kitchen warfare

I sort of forgot that I was at uni to actually do something. Wandering happily and aimlessly around worked until essays began to mount up, and it came slowly back- oh right, that’s what I was meant to be doing. The bizarre idea occurred to me that there was this free time because, shock horror, it was for work. Add to this epiphany the weird drama that happens when you’re living with people and it’s gotten past the stage where everybody just wants to be polite and get along, and start having general meltdowns because somebody forgot to take the bins out and there’s an unclaimed plate in the kitchen, and the general stress of living at uni, the sudden panic attacks at 3am when you’re trying to finish an essay and somehow convince yourself that it’s going to be awful and will lead to you failing everything, and what do you even want to do if you manage to get this degree, and what actually happens after uni when you’re meant to have gone through some kind of Pokemon evolution and reached your final form and transformed into an adult, and you haven’t called your mum back after she texted you twice at 8am when any normal people would be sleeping, and now she thinks you’re dead- this is usually the point where I have a minor meltdown and take cover with Netflix.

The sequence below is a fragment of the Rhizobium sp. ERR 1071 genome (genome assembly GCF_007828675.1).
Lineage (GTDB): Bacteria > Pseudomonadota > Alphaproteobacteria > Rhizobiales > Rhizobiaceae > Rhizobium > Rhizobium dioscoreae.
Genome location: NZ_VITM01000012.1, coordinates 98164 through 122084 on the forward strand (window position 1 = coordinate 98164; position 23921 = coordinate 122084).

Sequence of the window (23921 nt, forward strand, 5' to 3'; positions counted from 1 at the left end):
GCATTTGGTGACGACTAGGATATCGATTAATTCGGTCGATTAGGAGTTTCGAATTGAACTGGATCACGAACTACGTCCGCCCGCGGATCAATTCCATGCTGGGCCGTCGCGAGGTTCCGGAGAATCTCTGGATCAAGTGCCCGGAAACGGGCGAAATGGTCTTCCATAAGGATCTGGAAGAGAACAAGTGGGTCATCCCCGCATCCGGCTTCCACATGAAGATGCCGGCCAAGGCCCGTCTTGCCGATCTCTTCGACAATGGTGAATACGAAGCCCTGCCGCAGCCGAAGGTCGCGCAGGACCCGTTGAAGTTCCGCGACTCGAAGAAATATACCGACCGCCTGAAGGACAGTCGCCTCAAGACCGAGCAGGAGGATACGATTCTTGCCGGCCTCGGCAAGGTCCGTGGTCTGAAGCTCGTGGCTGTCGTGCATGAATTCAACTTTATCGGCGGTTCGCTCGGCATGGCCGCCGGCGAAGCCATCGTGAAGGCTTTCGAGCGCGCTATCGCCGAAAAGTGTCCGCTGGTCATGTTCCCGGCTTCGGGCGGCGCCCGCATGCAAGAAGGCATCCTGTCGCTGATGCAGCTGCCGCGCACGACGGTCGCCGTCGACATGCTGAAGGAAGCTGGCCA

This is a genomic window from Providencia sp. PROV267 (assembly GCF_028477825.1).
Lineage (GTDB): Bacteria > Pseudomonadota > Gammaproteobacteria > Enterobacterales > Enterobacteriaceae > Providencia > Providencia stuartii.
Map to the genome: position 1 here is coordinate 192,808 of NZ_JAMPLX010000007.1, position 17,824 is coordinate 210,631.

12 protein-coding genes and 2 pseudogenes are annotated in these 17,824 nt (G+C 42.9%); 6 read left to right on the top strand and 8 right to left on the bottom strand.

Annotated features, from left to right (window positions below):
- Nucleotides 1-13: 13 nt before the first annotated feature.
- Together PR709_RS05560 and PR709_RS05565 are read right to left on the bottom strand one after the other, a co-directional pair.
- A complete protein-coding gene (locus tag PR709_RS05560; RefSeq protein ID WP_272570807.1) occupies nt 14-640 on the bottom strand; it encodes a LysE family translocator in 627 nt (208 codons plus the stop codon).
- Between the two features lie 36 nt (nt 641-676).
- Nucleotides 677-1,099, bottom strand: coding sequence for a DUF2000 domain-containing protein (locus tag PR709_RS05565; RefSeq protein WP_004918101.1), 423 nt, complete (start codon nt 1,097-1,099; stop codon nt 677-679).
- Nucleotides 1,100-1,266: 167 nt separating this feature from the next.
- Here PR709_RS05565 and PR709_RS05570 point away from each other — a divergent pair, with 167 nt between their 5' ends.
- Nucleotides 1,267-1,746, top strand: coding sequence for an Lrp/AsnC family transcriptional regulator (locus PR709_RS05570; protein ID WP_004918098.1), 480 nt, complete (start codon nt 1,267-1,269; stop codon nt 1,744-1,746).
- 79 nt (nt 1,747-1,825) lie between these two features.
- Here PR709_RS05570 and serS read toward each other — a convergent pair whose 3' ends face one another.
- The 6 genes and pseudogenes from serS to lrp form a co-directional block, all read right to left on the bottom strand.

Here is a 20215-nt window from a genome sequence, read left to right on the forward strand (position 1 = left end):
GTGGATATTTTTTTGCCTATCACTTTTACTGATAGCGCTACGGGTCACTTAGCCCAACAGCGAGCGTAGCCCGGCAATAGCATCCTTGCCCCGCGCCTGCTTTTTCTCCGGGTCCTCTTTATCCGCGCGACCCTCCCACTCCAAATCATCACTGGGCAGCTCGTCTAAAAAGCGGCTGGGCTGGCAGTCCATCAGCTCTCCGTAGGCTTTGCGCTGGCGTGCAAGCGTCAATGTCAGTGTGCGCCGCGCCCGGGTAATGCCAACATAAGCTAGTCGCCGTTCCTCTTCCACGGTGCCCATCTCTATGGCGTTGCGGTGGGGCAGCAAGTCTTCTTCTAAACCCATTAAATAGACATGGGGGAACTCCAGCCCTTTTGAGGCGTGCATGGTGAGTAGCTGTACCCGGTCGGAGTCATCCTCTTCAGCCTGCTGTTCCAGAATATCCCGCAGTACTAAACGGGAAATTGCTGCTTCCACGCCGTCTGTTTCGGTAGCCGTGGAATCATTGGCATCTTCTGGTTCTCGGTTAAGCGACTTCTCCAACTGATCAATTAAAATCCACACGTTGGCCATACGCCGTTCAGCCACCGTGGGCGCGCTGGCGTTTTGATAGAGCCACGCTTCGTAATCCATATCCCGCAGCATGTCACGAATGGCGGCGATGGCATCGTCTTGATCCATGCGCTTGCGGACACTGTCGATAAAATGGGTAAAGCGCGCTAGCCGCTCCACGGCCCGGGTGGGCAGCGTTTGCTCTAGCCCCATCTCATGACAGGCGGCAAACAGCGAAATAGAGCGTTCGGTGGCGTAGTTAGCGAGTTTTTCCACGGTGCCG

First: the flat drama. It was getting to the end of the first term, everyone was exhausted and even more stressed but because we were still technically in the polite “I don’t want to be rude and have an argument” phase, this translated into passive aggressive kitchen warfare. We have a very unbalanced ratio of clean to not so clean people, with the not so clean people being hugely outnumbered. The clean people, lovely as they are, also appear to have undergone some kind of chef masterclass with Bilbo Baggins and Jamie Oliver, creating these culinary masterpieces with vegetables straight out of the shire, all arranged in order of how many calories they might contain if they ever dared to be unhealthy, and before they sail out with this food art, they spare a moment to look, saying nothing, just look at you, with a face that says “and what have you done today?” and you immediately hunch in shame over your bowl of noodles and question why you ever thought you were brave enough to venture out of your room. If you’ve ever been silently judged by a parent or been a boyfriend in the wrong, you’ll know how much power a look can hold. Things went smoothly for a while with everybody cleaning anything that was left alone for more than two seconds and putting disney princesses to shame with the sheer amount of floor-sweeping. Then things took a turn for the worse, because of a bottle of fairy liquid. Somebody had finished it and hadn’t replaced it. To me this didn’t seem like a call for kitchen war, but it made the clean people very uncomfortable, and (I must have missed something) the empty fairy liquid bottle suddenly took on the significance of a dead body. The first shot had been fired. It was placed in the middle of the kitchen table, making everybody feel guilty- it felt like when you were little and your friend had been put on the time out chair. It remained in this position of high honour and everybody crept around uncertainly until someone decided we should have a meeting and talk about it. We had a meeting. About washing up liquid. Things were (sort of) resolved and after what felt like a council of war, it was agreed that we would carry on exactly as before. The fairy liquid bottle was removed, duly mourned, and the event never discussed again. Things might have carried on like this, with everybody circling each other like terriers with their hackles up, if it wasn’t for one person. This person (now gone) did not wish to participate in the peace treaty of the kitchen. One night, said person got particularly drunk and began a one man campaign to speak his mind about each member of the flat. He began his monologue in the hallway, duvet wrapped securely around him, arms aloft, with impressive flare. This must have been about 4am and the rest of us were torn between annoyance at being kept awake again and irritation that he was speaking loudly enough to be heard but not quite loud enough to hear exactly what was being said. An online chat was quickly established, reports came in from different rooms along the hallway, and one girl who was closest to the duvet criminal took on the role of war-zone correspondent, dutifully relaying every word back. We were content, bristling with righteous indignation and honouring the British tutting tradition- of course not brave enough to venture out for a confrontation. The soliloquy suddenly stopped, and duvet-man and co. seemed to have vanished. We were instantly suspicious. It was ominously quiet, like when you’ve spotted a spider lurking- you look back later to check its movements and it’s disappeared; you’re glad it’s gone, but you’d prefer to know where it was. We eventually learned that duvet-man had gone for good, taking his duvet- and only his duvet- with him. The kitchen war had had its first casualty.